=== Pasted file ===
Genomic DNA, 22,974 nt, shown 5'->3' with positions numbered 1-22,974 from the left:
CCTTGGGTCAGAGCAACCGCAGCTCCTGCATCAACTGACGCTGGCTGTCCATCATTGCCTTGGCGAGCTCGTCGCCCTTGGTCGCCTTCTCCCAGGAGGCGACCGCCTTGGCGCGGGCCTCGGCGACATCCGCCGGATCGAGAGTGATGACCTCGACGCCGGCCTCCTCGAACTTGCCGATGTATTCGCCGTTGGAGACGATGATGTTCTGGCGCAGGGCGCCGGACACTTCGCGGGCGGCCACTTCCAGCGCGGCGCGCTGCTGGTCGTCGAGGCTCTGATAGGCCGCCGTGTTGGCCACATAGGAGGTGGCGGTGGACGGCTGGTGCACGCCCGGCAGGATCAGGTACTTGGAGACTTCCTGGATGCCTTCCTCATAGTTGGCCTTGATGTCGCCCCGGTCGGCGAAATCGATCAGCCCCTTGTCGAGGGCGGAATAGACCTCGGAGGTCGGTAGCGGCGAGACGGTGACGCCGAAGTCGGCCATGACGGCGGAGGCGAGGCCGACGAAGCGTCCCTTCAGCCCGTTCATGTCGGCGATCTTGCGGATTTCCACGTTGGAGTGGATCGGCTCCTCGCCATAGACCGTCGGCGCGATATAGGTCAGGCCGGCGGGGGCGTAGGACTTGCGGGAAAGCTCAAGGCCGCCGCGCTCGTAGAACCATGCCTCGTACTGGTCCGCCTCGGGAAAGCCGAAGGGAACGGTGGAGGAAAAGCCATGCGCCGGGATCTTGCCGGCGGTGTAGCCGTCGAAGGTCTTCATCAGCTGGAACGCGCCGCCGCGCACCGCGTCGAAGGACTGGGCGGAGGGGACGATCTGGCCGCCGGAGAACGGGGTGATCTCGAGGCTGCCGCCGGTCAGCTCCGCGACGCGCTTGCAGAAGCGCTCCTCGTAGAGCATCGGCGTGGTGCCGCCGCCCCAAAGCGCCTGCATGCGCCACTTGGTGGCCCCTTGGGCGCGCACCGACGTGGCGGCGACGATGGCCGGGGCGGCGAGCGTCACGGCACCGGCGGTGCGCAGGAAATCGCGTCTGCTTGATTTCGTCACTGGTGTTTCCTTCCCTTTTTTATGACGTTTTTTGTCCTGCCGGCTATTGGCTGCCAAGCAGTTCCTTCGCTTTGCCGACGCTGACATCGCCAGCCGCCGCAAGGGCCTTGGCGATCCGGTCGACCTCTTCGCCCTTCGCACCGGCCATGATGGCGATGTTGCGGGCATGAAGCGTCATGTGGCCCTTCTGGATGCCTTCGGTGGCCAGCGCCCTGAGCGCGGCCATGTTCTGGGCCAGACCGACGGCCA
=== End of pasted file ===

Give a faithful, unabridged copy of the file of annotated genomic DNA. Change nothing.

Genomic DNA, 22,974 nt, shown 5'->3' with positions numbered 1-22,974 from the left:
CCTTGGGTCAGAGCAACCGCAGCTCCTGCATCAACTGACGCTGGCTGTCCATCATTGCCTTGGCGAGCTCGTCGCCCTTGGTCGCCTTCTCCCAGGAGGCGACCGCCTTGGCGCGGGCCTCGGCGACATCCGCCGGATCGAGAGTGATGACCTCGACGCCGGCCTCCTCGAACTTGCCGATGTATTCGCCGTTGGAGACGATGATGTTCTGGCGCAGGGCGCCGGACACTTCGCGGGCGGCCACTTCCAGCGCGGCGCGCTGCTGGTCGTCGAGGCTCTGATAGGCCGCCGTGTTGGCCACATAGGAGGTGGCGGTGGACGGCTGGTGCACGCCCGGCAGGATCAGGTACTTGGAGACTTCCTGGATGCCTTCCTCATAGTTGGCCTTGATGTCGCCCCGGTCGGCGAAATCGATCAGCCCCTTGTCGAGGGCGGAATAGACCTCGGAGGTCGGTAGCGGCGAGACGGTGACGCCGAAGTCGGCCATGACGGCGGAGGCGAGGCCGACGAAGCGTCCCTTCAGCCCGTTCATGTCGGCGATCTTGCGGATTTCCACGTTGGAGTGGATCGGCTCCTCGCCATAGACCGTCGGCGCGATATAGGTCAGGCCGGCGGGGGCGTAGGACTTGCGGGAAAGCTCAAGGCCGCCGCGCTCGTAGAACCATGCCTCGTACTGGTCCGCCTCGGGAAAGCCGAAGGGAACGGTGGAGGAAAAGCCATGCGCCGGGATCTTGCCGGCGGTGTAGCCGTCGAAGGTCTTCATCAGCTGGAACGCGCCGCCGCGCACCGCGTCGAAGGACTGGGCGGAGGGGACGATCTGGCCGCCGGAGAACGGGGTGATCTCGAGGCTGCCGCCGGTCAGCTCCGCGACGCGCTTGCAGAAGCGCTCCTCGTAGAGCATCGGCGTGGTGCCGCCGCCCCAAAGCGCCTGCATGCGCCACTTGGTGGCCCCTTGGGCGCGCACCGACGTGGCGGCGACGATGGCCGGGGCGGCGAGCGTCACGGCACCGGCGGTGCGCAGGAAATCGCGTCTGCTTGATTTCGTCACTGGTGTTTCCTTCCCTTTTTTATGACGTTTTTTGTCCTGCCGGCTATTGGCTGCCAAGCAGTTCCTTCGCTTTGCCGACGCTGACATCGCCAGCCGCCGCAAGGGCCTTGGCGATCCGGTCGACCTCTTCGCCCTTCGCACCGGCCATGATGGCGATGTTGCGGGCATGAAGCGTCATGTGGCCCTTCTGGATGCCTTCGGTGGCCAGCGCCCTGAGCGCGGCCATGTTCTGGGCCAGACCGACGGCCA